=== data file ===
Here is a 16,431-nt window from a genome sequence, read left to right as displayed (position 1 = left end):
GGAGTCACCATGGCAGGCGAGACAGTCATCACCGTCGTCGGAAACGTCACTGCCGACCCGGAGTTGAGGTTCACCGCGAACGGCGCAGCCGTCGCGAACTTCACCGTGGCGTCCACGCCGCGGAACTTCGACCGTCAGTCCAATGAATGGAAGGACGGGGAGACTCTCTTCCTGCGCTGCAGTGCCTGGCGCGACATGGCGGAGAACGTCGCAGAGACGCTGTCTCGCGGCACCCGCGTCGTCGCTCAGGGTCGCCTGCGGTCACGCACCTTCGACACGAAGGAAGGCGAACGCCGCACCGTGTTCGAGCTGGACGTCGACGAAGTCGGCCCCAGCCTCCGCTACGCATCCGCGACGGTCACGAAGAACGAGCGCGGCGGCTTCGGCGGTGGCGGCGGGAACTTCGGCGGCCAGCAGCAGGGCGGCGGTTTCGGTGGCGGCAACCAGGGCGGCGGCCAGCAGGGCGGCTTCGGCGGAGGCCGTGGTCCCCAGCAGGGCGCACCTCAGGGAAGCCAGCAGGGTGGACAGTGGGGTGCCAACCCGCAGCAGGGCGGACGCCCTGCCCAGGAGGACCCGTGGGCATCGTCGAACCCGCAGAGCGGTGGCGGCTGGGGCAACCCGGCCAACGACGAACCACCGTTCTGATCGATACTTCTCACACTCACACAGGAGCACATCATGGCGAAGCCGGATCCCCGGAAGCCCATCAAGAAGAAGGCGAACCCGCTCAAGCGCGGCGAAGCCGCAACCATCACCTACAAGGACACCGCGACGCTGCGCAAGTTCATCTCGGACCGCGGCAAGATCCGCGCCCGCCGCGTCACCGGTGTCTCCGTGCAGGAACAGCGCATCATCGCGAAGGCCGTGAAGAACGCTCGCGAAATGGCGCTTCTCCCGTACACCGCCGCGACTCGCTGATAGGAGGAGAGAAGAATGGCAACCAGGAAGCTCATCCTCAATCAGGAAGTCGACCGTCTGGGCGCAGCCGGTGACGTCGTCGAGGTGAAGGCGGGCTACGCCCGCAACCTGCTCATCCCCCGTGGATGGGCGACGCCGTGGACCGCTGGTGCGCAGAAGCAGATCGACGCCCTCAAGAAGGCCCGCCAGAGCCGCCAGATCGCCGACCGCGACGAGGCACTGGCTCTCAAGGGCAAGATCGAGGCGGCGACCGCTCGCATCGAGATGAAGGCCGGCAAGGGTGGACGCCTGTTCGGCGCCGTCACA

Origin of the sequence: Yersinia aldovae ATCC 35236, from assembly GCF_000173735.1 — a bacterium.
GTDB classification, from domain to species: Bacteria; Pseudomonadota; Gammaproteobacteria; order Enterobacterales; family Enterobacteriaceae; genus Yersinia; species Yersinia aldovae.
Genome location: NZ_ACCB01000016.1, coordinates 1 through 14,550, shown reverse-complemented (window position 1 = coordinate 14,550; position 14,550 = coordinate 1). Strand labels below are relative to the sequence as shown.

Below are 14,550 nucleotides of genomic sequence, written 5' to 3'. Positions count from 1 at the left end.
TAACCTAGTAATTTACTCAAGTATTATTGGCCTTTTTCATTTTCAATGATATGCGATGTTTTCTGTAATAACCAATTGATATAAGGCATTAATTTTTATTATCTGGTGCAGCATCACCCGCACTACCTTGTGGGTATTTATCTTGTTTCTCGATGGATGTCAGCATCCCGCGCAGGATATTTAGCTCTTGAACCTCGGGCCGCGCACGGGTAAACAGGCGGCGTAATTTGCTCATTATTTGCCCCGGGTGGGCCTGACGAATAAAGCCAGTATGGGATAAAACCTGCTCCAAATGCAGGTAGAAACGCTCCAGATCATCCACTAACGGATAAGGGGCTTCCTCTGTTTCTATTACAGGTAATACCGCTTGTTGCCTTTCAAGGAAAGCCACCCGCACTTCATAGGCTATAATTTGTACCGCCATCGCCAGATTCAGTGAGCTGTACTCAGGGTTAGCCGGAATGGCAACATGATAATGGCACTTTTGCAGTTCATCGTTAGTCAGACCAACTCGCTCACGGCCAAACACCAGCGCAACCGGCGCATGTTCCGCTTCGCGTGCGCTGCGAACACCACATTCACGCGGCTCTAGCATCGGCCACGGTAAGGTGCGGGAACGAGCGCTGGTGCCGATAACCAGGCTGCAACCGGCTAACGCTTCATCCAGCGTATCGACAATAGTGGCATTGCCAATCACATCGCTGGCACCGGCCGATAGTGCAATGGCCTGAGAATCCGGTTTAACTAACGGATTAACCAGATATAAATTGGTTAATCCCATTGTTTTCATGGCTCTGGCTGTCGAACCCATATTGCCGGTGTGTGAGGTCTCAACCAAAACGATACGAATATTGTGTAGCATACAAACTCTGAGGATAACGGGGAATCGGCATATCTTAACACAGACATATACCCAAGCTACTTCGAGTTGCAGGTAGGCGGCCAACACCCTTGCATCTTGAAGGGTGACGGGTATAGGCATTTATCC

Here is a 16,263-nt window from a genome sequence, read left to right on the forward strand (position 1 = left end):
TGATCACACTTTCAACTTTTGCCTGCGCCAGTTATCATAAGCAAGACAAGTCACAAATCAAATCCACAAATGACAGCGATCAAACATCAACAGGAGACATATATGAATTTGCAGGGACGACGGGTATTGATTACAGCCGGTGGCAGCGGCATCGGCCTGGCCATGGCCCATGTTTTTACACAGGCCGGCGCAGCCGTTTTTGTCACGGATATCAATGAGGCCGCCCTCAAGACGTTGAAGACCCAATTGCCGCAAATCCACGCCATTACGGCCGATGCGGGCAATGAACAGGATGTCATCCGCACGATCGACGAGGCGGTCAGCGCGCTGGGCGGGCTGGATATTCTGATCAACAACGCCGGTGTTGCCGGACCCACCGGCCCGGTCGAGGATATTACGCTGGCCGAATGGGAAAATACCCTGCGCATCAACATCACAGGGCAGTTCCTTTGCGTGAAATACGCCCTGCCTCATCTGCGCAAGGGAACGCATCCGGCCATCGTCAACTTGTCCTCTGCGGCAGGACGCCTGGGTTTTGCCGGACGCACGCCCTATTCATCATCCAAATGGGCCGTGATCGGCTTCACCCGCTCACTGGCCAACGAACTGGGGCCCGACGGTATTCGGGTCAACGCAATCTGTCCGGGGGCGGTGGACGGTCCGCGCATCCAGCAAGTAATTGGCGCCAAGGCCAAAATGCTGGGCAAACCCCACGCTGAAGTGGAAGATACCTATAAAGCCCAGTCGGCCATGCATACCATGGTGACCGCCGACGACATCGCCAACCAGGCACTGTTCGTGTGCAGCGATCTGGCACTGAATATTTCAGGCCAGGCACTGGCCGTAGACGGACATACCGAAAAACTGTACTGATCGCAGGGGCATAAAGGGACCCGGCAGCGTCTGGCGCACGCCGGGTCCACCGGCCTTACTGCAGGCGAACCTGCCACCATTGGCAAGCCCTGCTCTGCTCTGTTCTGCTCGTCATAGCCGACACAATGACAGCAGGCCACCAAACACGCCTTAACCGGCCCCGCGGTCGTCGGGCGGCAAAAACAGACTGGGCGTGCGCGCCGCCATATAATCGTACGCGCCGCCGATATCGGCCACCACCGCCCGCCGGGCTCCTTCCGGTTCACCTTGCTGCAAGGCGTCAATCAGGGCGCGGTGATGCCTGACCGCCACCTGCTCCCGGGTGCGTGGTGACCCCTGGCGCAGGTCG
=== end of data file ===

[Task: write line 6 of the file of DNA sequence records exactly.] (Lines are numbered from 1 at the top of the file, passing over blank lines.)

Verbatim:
Below are 14,550 nucleotides of genomic sequence, written 5' to 3'. Positions count from 1 at the left end.